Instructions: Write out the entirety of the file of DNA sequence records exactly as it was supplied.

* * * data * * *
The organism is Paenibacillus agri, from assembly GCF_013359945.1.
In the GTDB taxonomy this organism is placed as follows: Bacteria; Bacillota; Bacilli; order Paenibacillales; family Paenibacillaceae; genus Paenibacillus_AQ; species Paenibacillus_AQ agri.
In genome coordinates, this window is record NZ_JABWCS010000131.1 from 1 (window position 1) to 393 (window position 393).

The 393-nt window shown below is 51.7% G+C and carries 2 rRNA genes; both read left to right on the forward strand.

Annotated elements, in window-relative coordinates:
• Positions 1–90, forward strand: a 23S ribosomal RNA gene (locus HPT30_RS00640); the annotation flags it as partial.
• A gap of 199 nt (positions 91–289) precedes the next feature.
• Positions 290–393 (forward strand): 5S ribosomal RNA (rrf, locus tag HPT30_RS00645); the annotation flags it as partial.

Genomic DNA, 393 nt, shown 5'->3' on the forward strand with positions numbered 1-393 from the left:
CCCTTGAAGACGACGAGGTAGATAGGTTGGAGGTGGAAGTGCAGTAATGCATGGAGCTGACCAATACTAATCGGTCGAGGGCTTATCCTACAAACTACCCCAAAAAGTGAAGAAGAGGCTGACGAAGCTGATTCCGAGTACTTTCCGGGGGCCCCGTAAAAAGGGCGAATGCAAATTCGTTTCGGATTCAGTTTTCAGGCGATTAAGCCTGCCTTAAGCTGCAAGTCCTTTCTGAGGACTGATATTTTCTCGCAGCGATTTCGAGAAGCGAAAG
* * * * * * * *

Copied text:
The organism is Paenibacillus agri, from assembly GCF_013359945.1.
In the GTDB taxonomy this organism is placed as follows: Bacteria; Bacillota; Bacilli; order Paenibacillales; family Paenibacillaceae; genus Paenibacillus_AQ; species Paenibacillus_AQ agri.
In genome coordinates, this window is record NZ_JABWCS010000131.1 from 1 (window position 1) to 393 (window position 393).

The 393-nt window shown below is 51.7% G+C and carries 2 rRNA genes; both read left to right on the forward strand.

Annotated elements, in window-relative coordinates:
• Positions 1–90, forward strand: a 23S ribosomal RNA gene (locus HPT30_RS00640); the annotation flags it as partial.
• A gap of 199 nt (positions 91–289) precedes the next feature.
• Positions 290–393 (forward strand): 5S ribosomal RNA (rrf, locus tag HPT30_RS00645); the annotation flags it as partial.

Genomic DNA, 393 nt, shown 5'->3' on the forward strand with positions numbered 1-393 from the left:
CCCTTGAAGACGACGAGGTAGATAGGTTGGAGGTGGAAGTGCAGTAATGCATGGAGCTGACCAATACTAATCGGTCGAGGGCTTATCCTACAAACTACCCCAAAAAGTGAAGAAGAGGCTGACGAAGCTGATTCCGAGTACTTTCCGGGGGCCCCGTAAAAAGGGCGAATGCAAATTCGTTTCGGATTCAGTTTTCAGGCGATTAAGCCTGCCTTAAGCTGCAAGTCCTTTCTGAGGACTGATATTTTCTCGCAGCGATTTCGAGAAGCGAAAG